July 11, 2001
Contrary to promises made during the 2000 election campaign and the current legislative session, including statements made only weeks ago, Gov. Mike Easley and key members of the General Assembly are now openly discussing a massive, broad-based tax increase to help fund the 2001-03 state budget. Among the options still being actively considered is a half-cent increase in the local-option sales tax, which would raise nearly $400 million in the coming fiscal year. Because supporters propose to end $333 million in tax reimbursements to local governments at the same time, this would essentially be a state tax increase. In addition, some lawmakers and lobbies have endorsed either a temporary or permanent half-cent hike in the state sales tax itself, raising the cost of the package to just under $800 million.1
Supporters are justifying this massive increase by citing three events that have transpired since the Senate and House finished their respective 2001-03 budgets. First, some are arguing that a spate of property tax increases across North Carolina prove that cities and counties need additional taxing authority. However, this argument would make more sense if the half-penny local sales tax hike weren’t accompanied with the loss of tax reimbursements. Such a deal will help local governments very little in the coming years. Moreover, it is not obvious why local taxpayers would be better served by hiking their sales taxes rather than their property taxes, particularly since the latter are deductible on their federal income taxes.
Most importantly, the state has other ways of assisting localities without raising the overall tax burden. For example, the state should implement more substantial savings in our Medicaid program, using the proceeds to reduce the counties’ share of Medicaid funding. Legislators should also loosen rules that prohibit school districts from building facilities more efficiently and from transferring state education funds to high-priority needs, as described in the table on the next page.
A Faltering Economy
The second justification supporters are using for a $400 million to $800 million sales tax hike is that North Carolina’s economy continues to slow, thus leading to lower-than-expected revenue growth. According to press reports, both the House and Senate budgets assumed a 5.3 percent growth rate in revenue in FY 2001-02, but the expected growth rate has now being reduced to 4 percent. That means House and Senate negotiators will have about $170 million less in revenue than contemplated, necessitating a change in either expenditures or revenues to keep the budget in balance.2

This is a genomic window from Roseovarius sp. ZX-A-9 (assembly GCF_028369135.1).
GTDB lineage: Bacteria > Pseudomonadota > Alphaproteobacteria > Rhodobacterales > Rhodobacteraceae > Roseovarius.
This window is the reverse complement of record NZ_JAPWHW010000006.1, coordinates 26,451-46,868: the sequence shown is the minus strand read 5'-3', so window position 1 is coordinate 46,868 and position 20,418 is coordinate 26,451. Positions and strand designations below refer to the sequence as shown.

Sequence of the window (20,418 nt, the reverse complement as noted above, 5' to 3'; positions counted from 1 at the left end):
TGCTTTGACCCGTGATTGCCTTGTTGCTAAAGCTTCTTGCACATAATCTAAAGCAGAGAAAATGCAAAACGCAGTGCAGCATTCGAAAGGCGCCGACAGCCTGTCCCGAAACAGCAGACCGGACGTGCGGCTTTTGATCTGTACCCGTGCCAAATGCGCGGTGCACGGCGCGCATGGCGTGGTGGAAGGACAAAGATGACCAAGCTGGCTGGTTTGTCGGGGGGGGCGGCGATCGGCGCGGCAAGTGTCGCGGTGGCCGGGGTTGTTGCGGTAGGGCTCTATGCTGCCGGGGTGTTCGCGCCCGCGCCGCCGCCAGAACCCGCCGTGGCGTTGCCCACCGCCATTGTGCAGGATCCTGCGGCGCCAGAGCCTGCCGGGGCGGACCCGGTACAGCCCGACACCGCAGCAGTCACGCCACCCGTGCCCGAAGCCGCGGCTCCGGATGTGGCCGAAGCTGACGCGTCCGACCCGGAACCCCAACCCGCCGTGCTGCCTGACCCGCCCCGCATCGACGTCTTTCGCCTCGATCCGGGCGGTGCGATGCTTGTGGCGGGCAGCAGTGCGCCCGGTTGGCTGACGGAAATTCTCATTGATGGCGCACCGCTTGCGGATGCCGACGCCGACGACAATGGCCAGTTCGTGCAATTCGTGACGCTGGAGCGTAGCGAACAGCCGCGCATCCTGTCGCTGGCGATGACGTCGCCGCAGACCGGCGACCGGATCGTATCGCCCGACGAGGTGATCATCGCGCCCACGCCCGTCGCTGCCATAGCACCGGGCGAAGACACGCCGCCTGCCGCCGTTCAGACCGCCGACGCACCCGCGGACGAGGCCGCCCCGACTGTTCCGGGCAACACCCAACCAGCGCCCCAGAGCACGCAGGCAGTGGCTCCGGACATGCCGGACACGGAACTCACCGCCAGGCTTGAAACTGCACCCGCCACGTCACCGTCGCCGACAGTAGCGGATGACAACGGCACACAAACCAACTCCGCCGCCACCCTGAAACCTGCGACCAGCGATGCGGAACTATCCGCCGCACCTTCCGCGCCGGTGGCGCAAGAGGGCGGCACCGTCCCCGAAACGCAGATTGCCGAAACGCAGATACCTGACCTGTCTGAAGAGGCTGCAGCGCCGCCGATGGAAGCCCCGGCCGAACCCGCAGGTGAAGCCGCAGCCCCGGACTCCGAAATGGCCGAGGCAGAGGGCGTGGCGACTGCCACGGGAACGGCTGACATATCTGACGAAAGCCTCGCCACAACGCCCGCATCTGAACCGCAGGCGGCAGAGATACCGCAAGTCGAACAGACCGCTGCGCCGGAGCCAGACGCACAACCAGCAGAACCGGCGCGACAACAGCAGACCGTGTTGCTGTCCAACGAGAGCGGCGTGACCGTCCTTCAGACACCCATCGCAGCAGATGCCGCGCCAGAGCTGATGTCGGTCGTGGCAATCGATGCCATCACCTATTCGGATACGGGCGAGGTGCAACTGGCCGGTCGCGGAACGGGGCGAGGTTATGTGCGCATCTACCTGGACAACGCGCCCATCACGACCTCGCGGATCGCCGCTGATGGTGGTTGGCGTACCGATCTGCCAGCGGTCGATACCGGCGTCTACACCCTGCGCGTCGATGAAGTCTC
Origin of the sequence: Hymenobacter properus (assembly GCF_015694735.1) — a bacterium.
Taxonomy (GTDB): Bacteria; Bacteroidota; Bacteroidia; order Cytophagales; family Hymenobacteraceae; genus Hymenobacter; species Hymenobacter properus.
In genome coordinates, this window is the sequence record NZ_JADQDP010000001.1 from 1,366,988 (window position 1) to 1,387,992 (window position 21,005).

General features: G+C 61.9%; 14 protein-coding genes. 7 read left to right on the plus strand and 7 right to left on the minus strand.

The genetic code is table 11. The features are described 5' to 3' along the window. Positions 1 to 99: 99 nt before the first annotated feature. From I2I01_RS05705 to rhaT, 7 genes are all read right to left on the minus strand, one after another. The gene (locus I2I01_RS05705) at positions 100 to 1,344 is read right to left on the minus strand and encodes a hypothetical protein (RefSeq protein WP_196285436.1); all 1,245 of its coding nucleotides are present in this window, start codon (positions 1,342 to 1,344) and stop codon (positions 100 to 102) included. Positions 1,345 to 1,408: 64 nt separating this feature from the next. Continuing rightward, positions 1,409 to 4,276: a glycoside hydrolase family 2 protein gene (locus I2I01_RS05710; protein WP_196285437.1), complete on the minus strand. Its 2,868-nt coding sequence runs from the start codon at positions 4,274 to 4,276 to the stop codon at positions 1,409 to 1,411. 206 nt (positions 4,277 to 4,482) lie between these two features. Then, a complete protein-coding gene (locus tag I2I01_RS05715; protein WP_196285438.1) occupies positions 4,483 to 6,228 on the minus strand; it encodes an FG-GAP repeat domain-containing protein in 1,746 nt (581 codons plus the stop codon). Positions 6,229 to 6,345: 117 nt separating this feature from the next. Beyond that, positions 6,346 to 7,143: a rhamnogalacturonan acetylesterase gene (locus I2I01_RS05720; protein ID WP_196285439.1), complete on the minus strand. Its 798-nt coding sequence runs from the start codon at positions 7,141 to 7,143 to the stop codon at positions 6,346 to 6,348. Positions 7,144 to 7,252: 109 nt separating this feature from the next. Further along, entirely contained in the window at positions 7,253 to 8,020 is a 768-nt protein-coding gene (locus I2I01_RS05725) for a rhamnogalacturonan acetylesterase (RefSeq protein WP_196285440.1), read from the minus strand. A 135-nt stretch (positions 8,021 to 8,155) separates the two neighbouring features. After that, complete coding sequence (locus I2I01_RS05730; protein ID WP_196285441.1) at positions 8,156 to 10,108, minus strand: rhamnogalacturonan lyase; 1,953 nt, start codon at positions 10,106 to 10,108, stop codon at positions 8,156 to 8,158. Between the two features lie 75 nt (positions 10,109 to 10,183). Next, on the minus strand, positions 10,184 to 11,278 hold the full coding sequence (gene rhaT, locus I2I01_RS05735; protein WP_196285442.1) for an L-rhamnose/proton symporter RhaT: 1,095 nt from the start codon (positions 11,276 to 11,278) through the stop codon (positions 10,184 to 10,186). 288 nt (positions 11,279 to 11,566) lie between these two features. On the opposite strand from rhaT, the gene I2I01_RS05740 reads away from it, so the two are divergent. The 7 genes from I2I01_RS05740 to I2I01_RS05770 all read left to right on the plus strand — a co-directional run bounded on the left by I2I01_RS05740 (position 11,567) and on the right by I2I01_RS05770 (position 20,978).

Obviously, a $170 million adjustment in revenue availability does not justify a tax increase that will cost North Carolinians many times that amount. What is particularly noteworthy is how tone-deaf state leaders appear to be about the state’s worsening economy. Rather than seeking ways to promote growth, such as cutting marginal tax rates or reducing regulations, these politicians seem concerned only about how the economy will affect the government’s income. “We’re deeply concerned in the Senate with the condition of the economy in North Carolina,” Senate President Pro Tem Marc Basnight said Monday.3 If so, why impose a massive tax hike on struggling North Carolina consumers and businesses?
Although no updated econometric model of North Carolina’s economy exists with which to project the impact of the proposed tax increase, models created in other states over the past three years can serve as the starting point for a rough estimate of the potential effects. In 1998, the Buckeye Institute in Ohio released a study that modeled the impact of a one-cent sales tax increase on retail sales, employment, and dynamic revenue gains.4 The following year, the Texas Public Policy Institute issued a similar study analyzing the relationship between proposed sales tax changes and employment.5 Finally, earlier this year the Pacific Research Institute in San Francisco studied the potential impact of sales tax reductions on job creation in California.6 These studies all found strikingly similar relationships; the equivalent of a one-cent increase in sales tax rates was associated with a 1.7 percent to 2 percent change in state employment.